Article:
The Role of Religion in the Ferguson Case
The Ferguson case in the United States has created much controversy and resulted in Darren Wilson, the accused police officer, free from charges for the shooting of 18-year old Michael Brown. This case demonstrates the increasing problem of racial prejudice and discrimination in the United States. Racial disparities still exist between the white majority and visible minorities like African-Americans. The trial, from start to finished, sparked many riots and violent protests. Among all this chaos, the community, both police and protesters, still gathered at a local church to pray and display the strength of the people at the face of adversity. If we recall from Karl Marx, we can observe that religion is functioning as a coping method for struggle and misfortune. As long as there are living conditions that inflict struggle, religion will exist because it is “the opium of the people” (Marx). Religion provides a sense of hope in a seemingly dark place. If religion serves humanity in the wake of adversity, what would drive individuals to utilize religion, instead of other means, as a coping tool?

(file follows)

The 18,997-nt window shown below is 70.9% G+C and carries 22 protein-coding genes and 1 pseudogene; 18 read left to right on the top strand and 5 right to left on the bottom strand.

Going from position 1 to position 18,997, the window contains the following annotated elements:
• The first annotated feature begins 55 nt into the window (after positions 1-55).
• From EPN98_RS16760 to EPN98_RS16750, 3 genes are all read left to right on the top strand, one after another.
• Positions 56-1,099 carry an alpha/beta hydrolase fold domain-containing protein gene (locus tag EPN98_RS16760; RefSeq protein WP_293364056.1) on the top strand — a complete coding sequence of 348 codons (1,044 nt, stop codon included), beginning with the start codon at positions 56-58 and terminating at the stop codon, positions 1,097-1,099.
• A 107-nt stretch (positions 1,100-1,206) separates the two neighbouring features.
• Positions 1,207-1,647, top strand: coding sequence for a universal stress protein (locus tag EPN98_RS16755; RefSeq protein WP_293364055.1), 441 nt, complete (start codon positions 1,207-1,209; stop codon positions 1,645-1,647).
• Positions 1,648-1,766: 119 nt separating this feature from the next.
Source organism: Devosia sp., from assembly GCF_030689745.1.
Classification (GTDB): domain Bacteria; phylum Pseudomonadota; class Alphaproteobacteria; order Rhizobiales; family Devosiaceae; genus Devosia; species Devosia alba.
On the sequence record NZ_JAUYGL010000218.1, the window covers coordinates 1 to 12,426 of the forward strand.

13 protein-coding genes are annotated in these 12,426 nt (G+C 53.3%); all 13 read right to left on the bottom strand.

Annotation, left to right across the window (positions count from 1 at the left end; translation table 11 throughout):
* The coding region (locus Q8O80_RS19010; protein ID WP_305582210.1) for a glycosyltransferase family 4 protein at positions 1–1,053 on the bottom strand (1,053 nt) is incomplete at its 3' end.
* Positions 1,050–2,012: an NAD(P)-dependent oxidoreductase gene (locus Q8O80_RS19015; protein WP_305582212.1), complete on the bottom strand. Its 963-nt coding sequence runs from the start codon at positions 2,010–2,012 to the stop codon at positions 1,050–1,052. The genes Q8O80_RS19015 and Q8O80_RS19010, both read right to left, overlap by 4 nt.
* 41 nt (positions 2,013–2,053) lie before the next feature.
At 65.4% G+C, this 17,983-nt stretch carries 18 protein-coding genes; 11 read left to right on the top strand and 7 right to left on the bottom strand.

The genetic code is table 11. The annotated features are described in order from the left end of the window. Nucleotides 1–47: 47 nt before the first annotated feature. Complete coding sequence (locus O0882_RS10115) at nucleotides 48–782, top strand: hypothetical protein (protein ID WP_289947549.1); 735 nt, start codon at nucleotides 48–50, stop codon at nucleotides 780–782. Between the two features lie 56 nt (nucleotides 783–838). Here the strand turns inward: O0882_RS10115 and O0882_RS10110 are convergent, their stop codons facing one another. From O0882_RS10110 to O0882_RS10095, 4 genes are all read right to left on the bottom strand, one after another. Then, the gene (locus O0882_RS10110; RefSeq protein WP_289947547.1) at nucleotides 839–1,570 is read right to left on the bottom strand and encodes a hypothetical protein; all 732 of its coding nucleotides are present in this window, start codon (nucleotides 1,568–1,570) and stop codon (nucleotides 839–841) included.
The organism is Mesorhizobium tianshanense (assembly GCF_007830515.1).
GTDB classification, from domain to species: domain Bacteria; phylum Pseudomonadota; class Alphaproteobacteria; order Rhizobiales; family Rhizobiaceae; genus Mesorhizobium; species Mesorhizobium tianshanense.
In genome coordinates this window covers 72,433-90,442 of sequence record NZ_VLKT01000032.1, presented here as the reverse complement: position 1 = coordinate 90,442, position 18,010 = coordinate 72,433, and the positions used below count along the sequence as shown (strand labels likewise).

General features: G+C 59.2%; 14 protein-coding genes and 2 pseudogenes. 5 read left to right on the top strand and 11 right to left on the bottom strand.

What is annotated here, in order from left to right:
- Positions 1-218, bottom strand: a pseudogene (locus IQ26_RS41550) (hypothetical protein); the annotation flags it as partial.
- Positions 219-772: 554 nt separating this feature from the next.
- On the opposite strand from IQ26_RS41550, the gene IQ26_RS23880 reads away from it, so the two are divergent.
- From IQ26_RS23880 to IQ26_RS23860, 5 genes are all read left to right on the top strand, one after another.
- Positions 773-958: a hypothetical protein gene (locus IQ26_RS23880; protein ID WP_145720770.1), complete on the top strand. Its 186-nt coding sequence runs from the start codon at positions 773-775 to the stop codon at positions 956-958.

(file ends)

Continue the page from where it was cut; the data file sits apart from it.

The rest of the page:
Feuerbach argues it is also the very same adversity and afflictions that will direct people back to God over and over again. There is spiritual goodness that comes from religion and through interactions with each other, human beings are able to harness it. In the Ferguson case, regardless of racial background and occupational status, a unified community formed that otherwise would not have existed. People gather to embrace the divinity’s wisdom and love in order to counter their adversities. However, it can be argued, as Feuerbach has, that the comfort we seek from the divine is simply a reflection of qualities in the human species. God was created by humanity to serve humans. The very nature of the divine is the “essence of human nature itself” (Feuerbach). God is a creation of the human conscious. Though this is an extreme view, it is undeniable that religion has a reciprocal relationship with people. Religion influences people and people influence religion.